Bob Doherty, senior vice president for governmental affairs and public policy at the American College of Physicians, tweeted that the "proposed rule seems to be responsive to pleas to simplify reporting" through electronic health records. The American Medical Association said in a statement that "it appears that CMS has made significant improvements by recasting the EHR Meaningful Use program and by reducing quality reporting burdens."

Andy Slavitt, the acting CMS administrator, has been frank about the shortcomings of the meaningful use approach. He called on the health information technology industry and investors at a January conference to aid CMS in shaping a new approach, saying that the agency has lost the "hearts and minds" of doctors with its meaningful use program. It's often jokingly called "meaningless abuse" in medical circles, with doctors and other health professionals quick to name what they consider pointless information they must log about their patients. 

On a call with reporters Wednesday, Slavitt said CMS held focus groups meeting in eight cities about how to change the rules on electronic health records. Doctors told CMS, for example, that they were frustrated that they couldn't use electronic health records for many practical purposes, such as tracking how their patients fare when hospitalized, Slavitt said. Another common complaint was that the current rules lock doctors into certain products, making it tough to switch to new technologies that might suit them better.

"What they wanted was more flexibility and greater control," Slavitt said.

Publication Details


Newsletter Article


Medicare Unveils Flexible Choices for Doctors in Pay Overhaul

By Kerry Young, CQ Roll Call

April 27, 2016 -- Medicare officials on Wednesday unveiled a plan to offer doctors and other health care providers choices about how their performance will be judged under an overhauled payment system. The concession is unlikely to prevent further fights with lobbying groups about one of the largest federal medical expenses.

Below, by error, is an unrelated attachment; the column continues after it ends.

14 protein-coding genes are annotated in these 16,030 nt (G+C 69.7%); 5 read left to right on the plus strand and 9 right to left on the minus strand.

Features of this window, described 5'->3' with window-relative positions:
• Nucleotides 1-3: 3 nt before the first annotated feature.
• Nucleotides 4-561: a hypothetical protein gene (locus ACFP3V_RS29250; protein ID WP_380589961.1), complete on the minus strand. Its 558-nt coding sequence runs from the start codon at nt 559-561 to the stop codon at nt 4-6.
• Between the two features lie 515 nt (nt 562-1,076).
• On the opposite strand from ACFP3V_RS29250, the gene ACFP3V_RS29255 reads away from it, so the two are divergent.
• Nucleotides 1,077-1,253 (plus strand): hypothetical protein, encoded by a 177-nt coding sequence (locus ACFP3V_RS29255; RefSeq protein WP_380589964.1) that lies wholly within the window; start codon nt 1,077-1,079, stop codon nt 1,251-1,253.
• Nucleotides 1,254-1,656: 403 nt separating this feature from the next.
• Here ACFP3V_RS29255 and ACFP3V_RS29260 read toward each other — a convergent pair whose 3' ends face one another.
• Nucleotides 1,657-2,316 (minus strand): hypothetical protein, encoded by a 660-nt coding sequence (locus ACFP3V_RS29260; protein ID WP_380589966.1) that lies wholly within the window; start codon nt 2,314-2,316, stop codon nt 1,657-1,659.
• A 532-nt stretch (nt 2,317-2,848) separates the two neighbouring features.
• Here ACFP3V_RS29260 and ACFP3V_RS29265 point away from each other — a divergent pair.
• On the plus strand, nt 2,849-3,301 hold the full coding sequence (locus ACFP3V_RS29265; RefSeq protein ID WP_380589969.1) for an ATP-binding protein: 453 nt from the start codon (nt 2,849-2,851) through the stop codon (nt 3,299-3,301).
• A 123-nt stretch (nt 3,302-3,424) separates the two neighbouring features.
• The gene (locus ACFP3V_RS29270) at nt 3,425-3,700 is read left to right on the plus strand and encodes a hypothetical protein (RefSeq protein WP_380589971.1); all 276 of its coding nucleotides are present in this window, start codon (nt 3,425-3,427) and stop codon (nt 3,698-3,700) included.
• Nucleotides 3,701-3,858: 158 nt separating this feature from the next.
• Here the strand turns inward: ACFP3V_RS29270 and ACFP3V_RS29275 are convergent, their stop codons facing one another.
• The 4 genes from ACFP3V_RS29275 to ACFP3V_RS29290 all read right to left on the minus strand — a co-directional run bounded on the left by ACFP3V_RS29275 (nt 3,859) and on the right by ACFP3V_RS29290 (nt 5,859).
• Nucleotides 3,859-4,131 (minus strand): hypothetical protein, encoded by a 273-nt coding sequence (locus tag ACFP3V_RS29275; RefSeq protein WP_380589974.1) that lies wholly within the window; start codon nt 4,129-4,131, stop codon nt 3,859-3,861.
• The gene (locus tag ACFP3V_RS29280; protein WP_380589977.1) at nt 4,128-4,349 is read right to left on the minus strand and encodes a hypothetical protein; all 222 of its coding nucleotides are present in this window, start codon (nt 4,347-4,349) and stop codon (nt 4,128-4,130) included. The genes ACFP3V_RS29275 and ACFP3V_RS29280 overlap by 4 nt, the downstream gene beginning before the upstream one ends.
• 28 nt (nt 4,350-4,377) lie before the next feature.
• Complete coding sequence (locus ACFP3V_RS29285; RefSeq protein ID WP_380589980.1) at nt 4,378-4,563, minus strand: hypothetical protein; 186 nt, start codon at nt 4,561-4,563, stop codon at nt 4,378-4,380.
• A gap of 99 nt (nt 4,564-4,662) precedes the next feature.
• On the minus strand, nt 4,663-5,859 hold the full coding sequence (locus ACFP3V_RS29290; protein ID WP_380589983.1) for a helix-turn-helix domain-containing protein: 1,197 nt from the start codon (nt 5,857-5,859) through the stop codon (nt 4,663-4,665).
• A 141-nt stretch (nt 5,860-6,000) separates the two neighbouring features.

The Centers for Medicare and Medicaid Services (CMS) released its draft rule for carrying out last year's congressional overhaul (PL 114-10) of payments for doctors, physician assistants, and other providers of care routinely delivered in medical offices. The rule is intended to further tie payments for the care of more than 35 million Americans in traditional government-run Medicare to judgments about the quality of care by doctors and other providers. Medicare paid about $69 billion in 2014 for services covered by the physician fee rule, which also sweeps in related fields.

Doctors and other physicians will see their 2019 payments adjusted to reflect how well they fared on Medicare's metrics in 2017. CMS officials stressed on Wednesday that they want to allow flexibility in the new reimbursement system.

"By proposing a flexible, rather than a one-size-fits-all program, we are attempting to reflect how doctors and other clinicians deliver care and give them the opportunity to participate in a way that is best for them, their practice, and their patients," said Patrick Conway, the chief medical officer for the Centers for Medicare and Medicaid Services.

The draft rule fleshes out the mandates in the so-called "doc fix" law,  in which lawmakers undid a previous budget mechanism—known as the sustainable growth rate—that threatened for many years to cut Medicare payments to doctors.

Doctors now face a choice of moving into alternative payment models in which they face greater financial risks or rewards based on how Medicare judges their performance, or adapting to the new merit-based incentive payment system, or MIPS. The draft rule spells out how doctors can avoid the MIPS program by joining certain alternative payment models, which may carry increased financial risk and rewards.

Doctors in the new merit-based program would choose the metrics for judging their performance from among a range of approved quality measures, with an emphasis on those that reflect the actual results in their patients. MIPS also will be structured to try to reward doctors for increased care coordination, CMS said.

The draft MIPS rule outlines four performance categories—quality, advancing care information, clinical practice improvement activities and cost. The quality measure would represent 50 percent of the total score in the first year. Doctors and other health care providers would choose to report six measures from among a range of options that accommodate differences among specialties and practices.

The advancing care information category would account for 25 percent of the score in the first year. In this field, doctors and other providers of health care can choose to report customizable measures that reflect how they use technology in their day-to-day practice, with a particular emphasis on interoperability and information exchange. The clinical practice improvement activities would account for 15 percent of the total score. This category would reward activities focused on care coordination and patient safety. Doctors and providers of health care may select activities from a list of more than 90 options.

Cost would be 10 percent of the total score in the first year. The score would be based on Medicare claims, meaning no reporting requirements. This category would use 40 episode-specific measures to account for differences among specialties.

CMS will accept comments on the draft rule through June 26.

Publication Details